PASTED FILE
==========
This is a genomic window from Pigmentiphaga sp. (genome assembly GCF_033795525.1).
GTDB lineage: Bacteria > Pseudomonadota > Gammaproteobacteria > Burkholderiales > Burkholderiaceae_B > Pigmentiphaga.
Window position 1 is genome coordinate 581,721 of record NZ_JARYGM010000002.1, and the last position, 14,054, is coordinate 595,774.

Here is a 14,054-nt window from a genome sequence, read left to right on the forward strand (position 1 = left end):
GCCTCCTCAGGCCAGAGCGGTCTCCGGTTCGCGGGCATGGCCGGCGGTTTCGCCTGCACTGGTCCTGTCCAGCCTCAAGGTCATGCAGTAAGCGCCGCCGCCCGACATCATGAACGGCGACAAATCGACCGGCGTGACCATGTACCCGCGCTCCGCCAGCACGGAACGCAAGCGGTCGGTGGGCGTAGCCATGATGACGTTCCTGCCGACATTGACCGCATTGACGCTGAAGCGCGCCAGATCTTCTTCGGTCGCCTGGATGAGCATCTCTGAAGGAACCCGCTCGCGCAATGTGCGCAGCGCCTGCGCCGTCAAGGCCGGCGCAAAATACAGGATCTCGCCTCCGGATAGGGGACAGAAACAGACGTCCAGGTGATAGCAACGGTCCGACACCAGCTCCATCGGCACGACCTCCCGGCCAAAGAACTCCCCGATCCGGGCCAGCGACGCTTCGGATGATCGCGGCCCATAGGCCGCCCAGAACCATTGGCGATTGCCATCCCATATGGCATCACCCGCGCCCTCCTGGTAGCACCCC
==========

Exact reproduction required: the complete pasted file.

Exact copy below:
This is a genomic window from Pigmentiphaga sp. (genome assembly GCF_033795525.1).
GTDB lineage: Bacteria > Pseudomonadota > Gammaproteobacteria > Burkholderiales > Burkholderiaceae_B > Pigmentiphaga.
Window position 1 is genome coordinate 581,721 of record NZ_JARYGM010000002.1, and the last position, 14,054, is coordinate 595,774.

Here is a 14,054-nt window from a genome sequence, read left to right on the forward strand (position 1 = left end):
GCCTCCTCAGGCCAGAGCGGTCTCCGGTTCGCGGGCATGGCCGGCGGTTTCGCCTGCACTGGTCCTGTCCAGCCTCAAGGTCATGCAGTAAGCGCCGCCGCCCGACATCATGAACGGCGACAAATCGACCGGCGTGACCATGTACCCGCGCTCCGCCAGCACGGAACGCAAGCGGTCGGTGGGCGTAGCCATGATGACGTTCCTGCCGACATTGACCGCATTGACGCTGAAGCGCGCCAGATCTTCTTCGGTCGCCTGGATGAGCATCTCTGAAGGAACCCGCTCGCGCAATGTGCGCAGCGCCTGCGCCGTCAAGGCCGGCGCAAAATACAGGATCTCGCCTCCGGATAGGGGACAGAAACAGACGTCCAGGTGATAGCAACGGTCCGACACCAGCTCCATCGGCACGACCTCCCGGCCAAAGAACTCCCCGATCCGGGCCAGCGACGCTTCGGATGATCGCGGCCCATAGGCCGCCCAGAACCATTGGCGATTGCCATCCCATATGGCATCACCCGCGCCCTCCTGGTAGCACCCC